Panel Paper: Paying for the Medical Costs of Smoking: New Evidence from the Employer Mandate

Saturday, November 9, 2019
I.M Pei Tower: Majestic Level, Majestic Ballroom (Sheraton Denver Downtown)

*Names in bold indicate Presenter

Conor Lennon, University of Louisville

In the U.S., smokers’ wages are 4-11% lower than non-smokers (Levine et al., 1997; Viscusi and Hersch, 2001; Grafova and Stafford, 2009). There are at least four competing explanations for this empirical regularity. One, smoking could directly reduce productivity via diminished health. Two, smokers may face unequal or unfair treatment. Three, the decision to smoke might be endogenous to wages: only those who (expect to) earn lower wages choose to smoke. Four, and the focus of this paper, wages for smokers (in the U.S.) should account for any additional cost of providing employer-sponsored health insurance (ESI).

The cost of ESI matters because ESI is experience-rated at the firm level. Therefore, the cost of ESI for any given firm will track the medical expenditures of the firms’ workers. ESI therefore creates a cost-wedge between workers with varying medical expenditures unless employers can adjust wages to compensate. For that reason, this paper examines how the Affordable Care Act’s employer mandate affected the wages of smokers relative to non-smokers. The mandate, announced in 2010, requires firms with more than 50 full-time equivalent employees (FTEs) to provide ESI to full-time workers from 2014. Because the mandate makes some workers relatively more expensive to employ, such as smokers, it provides an excellent source of identifying variation.

To estimate if smokers’ wages are lower due to ESI (and therefore if smokers “pay” for their own medical expenditures), the paper uses data on income, ESI coverage, smoking status, and firm size from the 2006 to 2014 waves of the Medical Expenditure Panel Survey (MEPS) in a difference-in-difference framework. The paper’s findings suggest that smokers and non-smokers who will receive ESI due to the employer mandate tend to bear the cost of that coverage via relatively lower wages. Compared to non-smokers, estimates suggest that smokers experience an additional mandate-related wage offset of between 19 and 33 cents per hour. The size of this effect aligns well with the actual medical expenditure differences between employed smokers and non-smokers. The estimates have a causal interpretation if nothing else affects smokers’ and non-smokers’ wages differently in the 2006 to 2014 period.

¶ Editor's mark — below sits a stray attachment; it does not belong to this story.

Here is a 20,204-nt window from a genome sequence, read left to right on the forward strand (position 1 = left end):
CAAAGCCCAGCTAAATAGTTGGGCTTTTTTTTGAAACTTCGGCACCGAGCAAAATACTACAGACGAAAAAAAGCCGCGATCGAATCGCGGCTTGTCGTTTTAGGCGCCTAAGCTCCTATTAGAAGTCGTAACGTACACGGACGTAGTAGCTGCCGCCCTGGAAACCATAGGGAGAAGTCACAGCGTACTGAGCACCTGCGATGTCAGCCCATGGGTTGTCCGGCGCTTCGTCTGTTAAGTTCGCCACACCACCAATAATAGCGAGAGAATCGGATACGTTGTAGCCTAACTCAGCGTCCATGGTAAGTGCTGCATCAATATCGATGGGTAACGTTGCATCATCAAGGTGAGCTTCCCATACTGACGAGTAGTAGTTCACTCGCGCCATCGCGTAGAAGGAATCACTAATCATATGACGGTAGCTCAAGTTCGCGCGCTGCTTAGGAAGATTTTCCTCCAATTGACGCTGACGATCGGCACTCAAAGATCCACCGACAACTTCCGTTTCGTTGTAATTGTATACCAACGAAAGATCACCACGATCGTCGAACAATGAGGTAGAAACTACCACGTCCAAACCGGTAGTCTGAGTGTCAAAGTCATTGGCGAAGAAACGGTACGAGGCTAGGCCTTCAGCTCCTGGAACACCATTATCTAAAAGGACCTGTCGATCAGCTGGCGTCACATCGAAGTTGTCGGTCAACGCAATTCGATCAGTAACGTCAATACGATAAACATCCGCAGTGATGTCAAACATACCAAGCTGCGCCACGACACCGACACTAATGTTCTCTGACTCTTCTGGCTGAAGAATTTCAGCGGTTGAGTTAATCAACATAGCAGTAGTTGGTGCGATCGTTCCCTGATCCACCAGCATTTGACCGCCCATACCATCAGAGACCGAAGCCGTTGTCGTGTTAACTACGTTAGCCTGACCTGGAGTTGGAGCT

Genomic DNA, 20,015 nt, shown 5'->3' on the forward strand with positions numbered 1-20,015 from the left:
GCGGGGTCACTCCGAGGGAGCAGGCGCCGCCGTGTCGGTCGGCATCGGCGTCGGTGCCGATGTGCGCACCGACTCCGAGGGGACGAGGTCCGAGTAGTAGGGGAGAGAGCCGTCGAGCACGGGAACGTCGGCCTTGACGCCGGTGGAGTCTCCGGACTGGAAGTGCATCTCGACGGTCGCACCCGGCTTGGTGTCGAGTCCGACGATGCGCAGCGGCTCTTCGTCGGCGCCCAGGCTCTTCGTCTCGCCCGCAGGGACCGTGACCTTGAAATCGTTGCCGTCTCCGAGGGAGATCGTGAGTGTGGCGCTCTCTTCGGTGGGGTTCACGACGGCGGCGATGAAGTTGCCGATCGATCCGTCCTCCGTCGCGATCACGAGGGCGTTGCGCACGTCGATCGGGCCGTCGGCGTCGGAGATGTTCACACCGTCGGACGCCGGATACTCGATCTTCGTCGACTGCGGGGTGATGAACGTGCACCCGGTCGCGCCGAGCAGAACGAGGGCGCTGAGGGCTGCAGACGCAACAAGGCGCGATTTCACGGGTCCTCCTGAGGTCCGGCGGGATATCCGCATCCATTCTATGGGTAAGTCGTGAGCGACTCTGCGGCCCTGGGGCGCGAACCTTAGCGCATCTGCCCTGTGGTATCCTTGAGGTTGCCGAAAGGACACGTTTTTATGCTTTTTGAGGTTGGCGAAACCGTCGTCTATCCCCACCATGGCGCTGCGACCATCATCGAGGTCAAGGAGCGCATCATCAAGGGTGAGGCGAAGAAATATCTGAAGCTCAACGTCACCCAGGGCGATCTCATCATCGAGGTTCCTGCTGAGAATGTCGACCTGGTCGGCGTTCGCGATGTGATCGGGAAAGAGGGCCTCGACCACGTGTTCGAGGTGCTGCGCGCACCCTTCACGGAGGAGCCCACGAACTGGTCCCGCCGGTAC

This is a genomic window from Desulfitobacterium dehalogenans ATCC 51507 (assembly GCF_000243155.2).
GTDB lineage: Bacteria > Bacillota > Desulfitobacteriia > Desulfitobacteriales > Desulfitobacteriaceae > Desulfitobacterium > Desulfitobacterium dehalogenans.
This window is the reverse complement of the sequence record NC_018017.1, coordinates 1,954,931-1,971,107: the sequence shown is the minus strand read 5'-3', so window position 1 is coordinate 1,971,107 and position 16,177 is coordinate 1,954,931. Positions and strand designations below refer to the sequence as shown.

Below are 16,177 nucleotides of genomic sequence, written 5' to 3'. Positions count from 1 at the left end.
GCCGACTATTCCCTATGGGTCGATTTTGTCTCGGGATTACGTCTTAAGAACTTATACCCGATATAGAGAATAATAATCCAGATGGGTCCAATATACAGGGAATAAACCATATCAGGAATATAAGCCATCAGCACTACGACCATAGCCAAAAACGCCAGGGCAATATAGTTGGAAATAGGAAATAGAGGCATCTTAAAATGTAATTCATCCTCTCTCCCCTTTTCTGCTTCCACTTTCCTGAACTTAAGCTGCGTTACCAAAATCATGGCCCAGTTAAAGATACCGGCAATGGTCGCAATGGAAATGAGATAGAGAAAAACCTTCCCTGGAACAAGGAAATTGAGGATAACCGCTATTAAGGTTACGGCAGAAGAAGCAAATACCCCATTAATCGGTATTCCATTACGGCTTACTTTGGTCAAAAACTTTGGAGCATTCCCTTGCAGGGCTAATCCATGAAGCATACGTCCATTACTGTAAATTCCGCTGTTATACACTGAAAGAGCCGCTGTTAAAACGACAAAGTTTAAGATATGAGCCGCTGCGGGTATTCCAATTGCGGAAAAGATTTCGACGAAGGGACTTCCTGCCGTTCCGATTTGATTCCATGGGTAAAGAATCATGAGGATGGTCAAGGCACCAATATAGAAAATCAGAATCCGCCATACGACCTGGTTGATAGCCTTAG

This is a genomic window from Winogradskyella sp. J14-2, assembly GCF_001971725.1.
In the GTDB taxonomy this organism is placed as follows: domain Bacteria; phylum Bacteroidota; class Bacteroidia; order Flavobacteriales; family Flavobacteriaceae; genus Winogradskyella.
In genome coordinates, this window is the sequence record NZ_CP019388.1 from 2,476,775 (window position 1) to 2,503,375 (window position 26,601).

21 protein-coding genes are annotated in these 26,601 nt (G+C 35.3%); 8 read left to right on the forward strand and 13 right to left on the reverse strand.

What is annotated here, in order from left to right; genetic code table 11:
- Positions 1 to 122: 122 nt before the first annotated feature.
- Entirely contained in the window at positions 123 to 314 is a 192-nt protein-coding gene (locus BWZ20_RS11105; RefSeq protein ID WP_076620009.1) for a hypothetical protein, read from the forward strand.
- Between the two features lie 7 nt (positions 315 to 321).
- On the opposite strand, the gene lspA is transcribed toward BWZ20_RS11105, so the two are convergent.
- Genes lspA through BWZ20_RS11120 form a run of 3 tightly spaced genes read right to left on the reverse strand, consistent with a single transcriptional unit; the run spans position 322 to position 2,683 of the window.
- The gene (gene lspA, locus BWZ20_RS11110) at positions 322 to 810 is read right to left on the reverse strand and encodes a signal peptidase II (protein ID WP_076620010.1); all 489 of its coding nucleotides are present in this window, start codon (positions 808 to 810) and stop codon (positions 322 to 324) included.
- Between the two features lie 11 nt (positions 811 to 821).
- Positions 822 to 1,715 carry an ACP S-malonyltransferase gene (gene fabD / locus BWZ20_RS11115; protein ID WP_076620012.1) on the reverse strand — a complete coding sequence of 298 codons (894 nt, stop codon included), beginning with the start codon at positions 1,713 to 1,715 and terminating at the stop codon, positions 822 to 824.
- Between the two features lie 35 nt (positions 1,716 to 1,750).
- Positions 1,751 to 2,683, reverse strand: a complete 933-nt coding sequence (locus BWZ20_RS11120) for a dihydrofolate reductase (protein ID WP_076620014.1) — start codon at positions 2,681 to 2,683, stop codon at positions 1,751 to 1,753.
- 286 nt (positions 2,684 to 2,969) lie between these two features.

For credibility, the study also examines the same estimates for two “control” groups: (1) workers at firms who are not affected by the mandate because they have fewer than 50 FTEs and (2) workers who are already offered ESI by their employer (without being required to do so by the mandate). In both cases, there is no differential effect on the wages of smokers.